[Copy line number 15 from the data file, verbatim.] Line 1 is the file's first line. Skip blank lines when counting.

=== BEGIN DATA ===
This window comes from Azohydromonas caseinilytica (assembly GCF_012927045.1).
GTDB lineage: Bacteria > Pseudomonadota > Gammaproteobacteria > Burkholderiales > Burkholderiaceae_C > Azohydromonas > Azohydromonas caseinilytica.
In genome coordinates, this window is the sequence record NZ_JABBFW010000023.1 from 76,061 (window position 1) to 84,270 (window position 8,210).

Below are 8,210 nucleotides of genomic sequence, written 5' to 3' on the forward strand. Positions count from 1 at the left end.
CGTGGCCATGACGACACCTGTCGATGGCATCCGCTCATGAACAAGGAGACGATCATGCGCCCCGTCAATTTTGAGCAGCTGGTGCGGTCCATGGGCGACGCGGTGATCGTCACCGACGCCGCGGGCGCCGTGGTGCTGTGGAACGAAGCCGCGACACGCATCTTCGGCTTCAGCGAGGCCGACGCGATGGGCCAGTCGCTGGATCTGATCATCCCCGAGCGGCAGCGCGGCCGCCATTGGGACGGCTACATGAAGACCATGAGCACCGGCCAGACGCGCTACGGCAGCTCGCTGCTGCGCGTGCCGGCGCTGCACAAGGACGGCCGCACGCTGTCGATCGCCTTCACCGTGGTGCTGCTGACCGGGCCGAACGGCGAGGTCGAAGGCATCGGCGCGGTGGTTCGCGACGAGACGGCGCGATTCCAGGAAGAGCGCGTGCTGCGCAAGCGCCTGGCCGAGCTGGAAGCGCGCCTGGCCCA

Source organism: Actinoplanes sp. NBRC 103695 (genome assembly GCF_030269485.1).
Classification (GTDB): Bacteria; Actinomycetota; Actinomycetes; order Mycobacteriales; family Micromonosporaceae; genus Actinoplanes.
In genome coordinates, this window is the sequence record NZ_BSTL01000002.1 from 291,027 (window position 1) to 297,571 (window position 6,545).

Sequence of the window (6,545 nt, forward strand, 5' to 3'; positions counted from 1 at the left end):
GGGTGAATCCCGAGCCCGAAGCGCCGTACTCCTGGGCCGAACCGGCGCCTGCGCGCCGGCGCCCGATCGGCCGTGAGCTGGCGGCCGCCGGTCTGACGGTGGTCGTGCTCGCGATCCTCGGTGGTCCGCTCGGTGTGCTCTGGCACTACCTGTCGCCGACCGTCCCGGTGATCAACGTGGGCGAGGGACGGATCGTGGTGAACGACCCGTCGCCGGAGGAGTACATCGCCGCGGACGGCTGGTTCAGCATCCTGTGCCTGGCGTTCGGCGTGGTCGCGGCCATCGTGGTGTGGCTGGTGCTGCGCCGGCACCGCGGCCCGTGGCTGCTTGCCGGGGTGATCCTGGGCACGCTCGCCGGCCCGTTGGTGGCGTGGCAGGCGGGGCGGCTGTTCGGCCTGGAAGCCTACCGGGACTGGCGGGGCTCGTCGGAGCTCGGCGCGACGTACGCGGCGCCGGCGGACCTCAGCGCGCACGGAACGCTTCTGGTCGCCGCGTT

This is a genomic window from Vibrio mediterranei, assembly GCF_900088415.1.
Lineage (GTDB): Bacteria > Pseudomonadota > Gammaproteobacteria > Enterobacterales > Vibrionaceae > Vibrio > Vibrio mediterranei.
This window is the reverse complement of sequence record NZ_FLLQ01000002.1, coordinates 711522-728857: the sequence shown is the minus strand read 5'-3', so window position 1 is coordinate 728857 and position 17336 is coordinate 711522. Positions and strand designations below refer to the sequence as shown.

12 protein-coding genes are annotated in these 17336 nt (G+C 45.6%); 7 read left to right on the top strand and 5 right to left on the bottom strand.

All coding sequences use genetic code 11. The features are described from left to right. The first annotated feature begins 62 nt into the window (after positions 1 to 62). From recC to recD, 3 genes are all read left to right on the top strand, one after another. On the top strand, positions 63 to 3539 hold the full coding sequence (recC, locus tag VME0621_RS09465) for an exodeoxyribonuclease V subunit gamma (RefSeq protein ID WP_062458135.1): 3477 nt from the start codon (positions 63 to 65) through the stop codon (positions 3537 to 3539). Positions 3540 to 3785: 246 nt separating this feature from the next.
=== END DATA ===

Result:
All coding sequences use genetic code 11. The features are described from left to right. The first annotated feature begins 62 nt into the window (after positions 1 to 62). From recC to recD, 3 genes are all read left to right on the top strand, one after another. On the top strand, positions 63 to 3539 hold the full coding sequence (recC, locus tag VME0621_RS09465) for an exodeoxyribonuclease V subunit gamma (RefSeq protein ID WP_062458135.1): 3477 nt from the start codon (positions 63 to 65) through the stop codon (positions 3537 to 3539). Positions 3540 to 3785: 246 nt separating this feature from the next.